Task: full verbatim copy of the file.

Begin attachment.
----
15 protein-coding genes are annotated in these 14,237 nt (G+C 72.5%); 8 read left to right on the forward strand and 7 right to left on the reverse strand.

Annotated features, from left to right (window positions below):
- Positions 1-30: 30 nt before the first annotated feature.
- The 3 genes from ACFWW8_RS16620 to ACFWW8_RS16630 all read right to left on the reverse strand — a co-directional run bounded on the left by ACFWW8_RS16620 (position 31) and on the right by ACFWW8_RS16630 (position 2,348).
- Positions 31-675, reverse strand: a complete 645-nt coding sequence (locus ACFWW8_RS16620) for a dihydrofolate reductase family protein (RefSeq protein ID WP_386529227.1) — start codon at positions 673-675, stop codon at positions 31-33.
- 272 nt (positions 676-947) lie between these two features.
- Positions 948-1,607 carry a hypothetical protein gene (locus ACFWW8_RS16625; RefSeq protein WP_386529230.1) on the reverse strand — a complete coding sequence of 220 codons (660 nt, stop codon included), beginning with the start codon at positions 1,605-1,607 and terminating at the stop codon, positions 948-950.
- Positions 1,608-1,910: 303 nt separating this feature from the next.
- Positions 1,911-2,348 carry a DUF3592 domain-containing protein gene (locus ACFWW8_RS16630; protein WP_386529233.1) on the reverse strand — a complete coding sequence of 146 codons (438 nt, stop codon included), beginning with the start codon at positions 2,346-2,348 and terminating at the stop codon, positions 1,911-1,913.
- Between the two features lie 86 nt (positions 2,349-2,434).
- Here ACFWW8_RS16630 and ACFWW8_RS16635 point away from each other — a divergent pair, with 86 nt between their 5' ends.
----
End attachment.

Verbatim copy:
15 protein-coding genes are annotated in these 14,237 nt (G+C 72.5%); 8 read left to right on the forward strand and 7 right to left on the reverse strand.

Annotated features, from left to right (window positions below):
- Positions 1-30: 30 nt before the first annotated feature.
- The 3 genes from ACFWW8_RS16620 to ACFWW8_RS16630 all read right to left on the reverse strand — a co-directional run bounded on the left by ACFWW8_RS16620 (position 31) and on the right by ACFWW8_RS16630 (position 2,348).
- Positions 31-675, reverse strand: a complete 645-nt coding sequence (locus ACFWW8_RS16620) for a dihydrofolate reductase family protein (RefSeq protein ID WP_386529227.1) — start codon at positions 673-675, stop codon at positions 31-33.
- 272 nt (positions 676-947) lie between these two features.
- Positions 948-1,607 carry a hypothetical protein gene (locus ACFWW8_RS16625; RefSeq protein WP_386529230.1) on the reverse strand — a complete coding sequence of 220 codons (660 nt, stop codon included), beginning with the start codon at positions 1,605-1,607 and terminating at the stop codon, positions 948-950.
- Positions 1,608-1,910: 303 nt separating this feature from the next.
- Positions 1,911-2,348 carry a DUF3592 domain-containing protein gene (locus ACFWW8_RS16630; protein WP_386529233.1) on the reverse strand — a complete coding sequence of 146 codons (438 nt, stop codon included), beginning with the start codon at positions 2,346-2,348 and terminating at the stop codon, positions 1,911-1,913.
- Between the two features lie 86 nt (positions 2,349-2,434).
- Here ACFWW8_RS16630 and ACFWW8_RS16635 point away from each other — a divergent pair, with 86 nt between their 5' ends.